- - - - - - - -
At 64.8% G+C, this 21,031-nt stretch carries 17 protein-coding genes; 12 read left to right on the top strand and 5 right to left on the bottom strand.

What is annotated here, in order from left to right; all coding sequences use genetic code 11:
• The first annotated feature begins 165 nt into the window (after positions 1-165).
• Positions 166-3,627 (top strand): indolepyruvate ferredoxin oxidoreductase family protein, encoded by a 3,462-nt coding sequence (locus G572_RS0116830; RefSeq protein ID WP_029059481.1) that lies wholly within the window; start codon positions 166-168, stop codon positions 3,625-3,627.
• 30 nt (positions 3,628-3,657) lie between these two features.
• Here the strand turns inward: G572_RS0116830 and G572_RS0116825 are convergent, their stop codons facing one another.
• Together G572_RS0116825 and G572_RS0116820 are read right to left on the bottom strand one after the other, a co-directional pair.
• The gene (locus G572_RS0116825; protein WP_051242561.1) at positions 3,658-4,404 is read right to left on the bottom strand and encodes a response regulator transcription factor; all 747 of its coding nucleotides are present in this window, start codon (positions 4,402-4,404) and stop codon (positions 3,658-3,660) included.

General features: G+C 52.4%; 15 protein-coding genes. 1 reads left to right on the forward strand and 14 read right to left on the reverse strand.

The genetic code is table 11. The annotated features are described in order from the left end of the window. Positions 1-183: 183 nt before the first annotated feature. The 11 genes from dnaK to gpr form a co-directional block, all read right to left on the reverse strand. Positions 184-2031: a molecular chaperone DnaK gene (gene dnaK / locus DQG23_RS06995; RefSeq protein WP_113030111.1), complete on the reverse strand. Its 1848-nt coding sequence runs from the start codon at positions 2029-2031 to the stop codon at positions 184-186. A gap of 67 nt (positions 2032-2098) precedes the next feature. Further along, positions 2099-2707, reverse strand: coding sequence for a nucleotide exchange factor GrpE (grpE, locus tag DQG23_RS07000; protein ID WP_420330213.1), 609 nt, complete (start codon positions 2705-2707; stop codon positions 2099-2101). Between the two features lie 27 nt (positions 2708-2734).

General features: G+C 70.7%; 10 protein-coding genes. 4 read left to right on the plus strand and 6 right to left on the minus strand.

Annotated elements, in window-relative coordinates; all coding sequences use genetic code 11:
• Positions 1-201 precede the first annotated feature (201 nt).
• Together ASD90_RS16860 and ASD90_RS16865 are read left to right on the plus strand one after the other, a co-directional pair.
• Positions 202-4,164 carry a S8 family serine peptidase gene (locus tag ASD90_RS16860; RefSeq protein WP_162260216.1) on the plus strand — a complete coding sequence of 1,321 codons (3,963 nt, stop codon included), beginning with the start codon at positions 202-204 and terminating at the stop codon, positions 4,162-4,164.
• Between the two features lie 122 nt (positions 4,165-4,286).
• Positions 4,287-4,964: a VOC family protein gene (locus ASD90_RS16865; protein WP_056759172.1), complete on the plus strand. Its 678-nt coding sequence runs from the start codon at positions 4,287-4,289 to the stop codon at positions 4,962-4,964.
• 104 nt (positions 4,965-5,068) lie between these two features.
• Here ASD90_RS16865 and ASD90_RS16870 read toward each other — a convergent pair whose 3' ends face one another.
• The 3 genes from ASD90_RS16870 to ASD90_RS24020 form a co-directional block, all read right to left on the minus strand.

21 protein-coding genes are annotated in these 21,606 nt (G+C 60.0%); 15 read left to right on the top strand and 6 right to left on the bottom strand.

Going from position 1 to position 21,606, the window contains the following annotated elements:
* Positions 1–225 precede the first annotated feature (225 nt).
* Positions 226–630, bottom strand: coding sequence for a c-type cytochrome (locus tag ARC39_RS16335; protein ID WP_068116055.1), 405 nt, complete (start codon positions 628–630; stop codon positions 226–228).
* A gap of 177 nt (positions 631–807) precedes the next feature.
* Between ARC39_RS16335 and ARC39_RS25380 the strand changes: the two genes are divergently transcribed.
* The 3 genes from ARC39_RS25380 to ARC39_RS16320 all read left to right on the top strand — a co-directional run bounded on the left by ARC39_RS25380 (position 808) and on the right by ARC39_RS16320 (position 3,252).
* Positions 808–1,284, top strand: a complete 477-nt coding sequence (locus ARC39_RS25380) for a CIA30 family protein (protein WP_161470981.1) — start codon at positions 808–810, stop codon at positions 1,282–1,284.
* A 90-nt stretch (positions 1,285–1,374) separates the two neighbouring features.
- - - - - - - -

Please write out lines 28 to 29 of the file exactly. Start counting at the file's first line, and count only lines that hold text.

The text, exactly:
* Positions 808–1,284, top strand: a complete 477-nt coding sequence (locus ARC39_RS25380) for a CIA30 family protein (protein WP_161470981.1) — start codon at positions 808–810, stop codon at positions 1,282–1,284.
* A 90-nt stretch (positions 1,285–1,374) separates the two neighbouring features.